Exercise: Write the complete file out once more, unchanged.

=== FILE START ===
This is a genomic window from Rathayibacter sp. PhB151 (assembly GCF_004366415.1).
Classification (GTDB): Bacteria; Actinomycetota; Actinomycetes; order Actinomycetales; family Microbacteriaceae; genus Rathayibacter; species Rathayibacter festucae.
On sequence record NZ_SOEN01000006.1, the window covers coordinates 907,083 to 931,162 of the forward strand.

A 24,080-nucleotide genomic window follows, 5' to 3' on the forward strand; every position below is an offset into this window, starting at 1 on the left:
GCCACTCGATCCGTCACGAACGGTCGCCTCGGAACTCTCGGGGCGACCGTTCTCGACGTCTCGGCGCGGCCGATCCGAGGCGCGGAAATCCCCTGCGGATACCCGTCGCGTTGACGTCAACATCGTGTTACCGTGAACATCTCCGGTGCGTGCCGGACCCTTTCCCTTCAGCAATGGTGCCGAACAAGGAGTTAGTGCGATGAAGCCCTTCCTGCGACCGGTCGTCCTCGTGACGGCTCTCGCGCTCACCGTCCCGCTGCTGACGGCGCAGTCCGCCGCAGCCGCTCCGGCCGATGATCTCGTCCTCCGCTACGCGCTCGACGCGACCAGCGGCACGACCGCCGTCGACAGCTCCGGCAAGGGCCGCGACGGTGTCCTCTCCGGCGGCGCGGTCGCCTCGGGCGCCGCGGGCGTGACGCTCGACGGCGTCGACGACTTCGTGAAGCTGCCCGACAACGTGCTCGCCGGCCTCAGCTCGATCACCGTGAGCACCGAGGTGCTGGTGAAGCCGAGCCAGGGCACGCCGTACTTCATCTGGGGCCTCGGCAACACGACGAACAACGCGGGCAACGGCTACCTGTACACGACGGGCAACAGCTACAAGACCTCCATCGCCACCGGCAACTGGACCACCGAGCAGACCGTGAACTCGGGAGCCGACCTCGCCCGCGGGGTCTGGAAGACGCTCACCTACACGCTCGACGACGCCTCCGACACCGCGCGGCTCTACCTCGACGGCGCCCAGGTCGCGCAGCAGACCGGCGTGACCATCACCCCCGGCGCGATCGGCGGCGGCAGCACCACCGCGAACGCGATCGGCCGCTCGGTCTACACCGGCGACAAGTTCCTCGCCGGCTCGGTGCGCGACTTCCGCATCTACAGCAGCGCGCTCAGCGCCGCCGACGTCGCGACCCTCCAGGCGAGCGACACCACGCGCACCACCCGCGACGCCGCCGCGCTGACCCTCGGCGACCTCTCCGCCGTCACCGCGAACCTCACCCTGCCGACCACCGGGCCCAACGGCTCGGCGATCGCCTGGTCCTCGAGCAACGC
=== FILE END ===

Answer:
This is a genomic window from Rathayibacter sp. PhB151 (assembly GCF_004366415.1).
Classification (GTDB): Bacteria; Actinomycetota; Actinomycetes; order Actinomycetales; family Microbacteriaceae; genus Rathayibacter; species Rathayibacter festucae.
On sequence record NZ_SOEN01000006.1, the window covers coordinates 907,083 to 931,162 of the forward strand.

A 24,080-nucleotide genomic window follows, 5' to 3' on the forward strand; every position below is an offset into this window, starting at 1 on the left:
GCCACTCGATCCGTCACGAACGGTCGCCTCGGAACTCTCGGGGCGACCGTTCTCGACGTCTCGGCGCGGCCGATCCGAGGCGCGGAAATCCCCTGCGGATACCCGTCGCGTTGACGTCAACATCGTGTTACCGTGAACATCTCCGGTGCGTGCCGGACCCTTTCCCTTCAGCAATGGTGCCGAACAAGGAGTTAGTGCGATGAAGCCCTTCCTGCGACCGGTCGTCCTCGTGACGGCTCTCGCGCTCACCGTCCCGCTGCTGACGGCGCAGTCCGCCGCAGCCGCTCCGGCCGATGATCTCGTCCTCCGCTACGCGCTCGACGCGACCAGCGGCACGACCGCCGTCGACAGCTCCGGCAAGGGCCGCGACGGTGTCCTCTCCGGCGGCGCGGTCGCCTCGGGCGCCGCGGGCGTGACGCTCGACGGCGTCGACGACTTCGTGAAGCTGCCCGACAACGTGCTCGCCGGCCTCAGCTCGATCACCGTGAGCACCGAGGTGCTGGTGAAGCCGAGCCAGGGCACGCCGTACTTCATCTGGGGCCTCGGCAACACGACGAACAACGCGGGCAACGGCTACCTGTACACGACGGGCAACAGCTACAAGACCTCCATCGCCACCGGCAACTGGACCACCGAGCAGACCGTGAACTCGGGAGCCGACCTCGCCCGCGGGGTCTGGAAGACGCTCACCTACACGCTCGACGACGCCTCCGACACCGCGCGGCTCTACCTCGACGGCGCCCAGGTCGCGCAGCAGACCGGCGTGACCATCACCCCCGGCGCGATCGGCGGCGGCAGCACCACCGCGAACGCGATCGGCCGCTCGGTCTACACCGGCGACAAGTTCCTCGCCGGCTCGGTGCGCGACTTCCGCATCTACAGCAGCGCGCTCAGCGCCGCCGACGTCGCGACCCTCCAGGCGAGCGACACCACGCGCACCACCCGCGACGCCGCCGCGCTGACCCTCGGCGACCTCTCCGCCGTCACCGCGAACCTCACCCTGCCGACCACCGGGCCCAACGGCTCGGCGATCGCCTGGTCCTCGAGCAACGC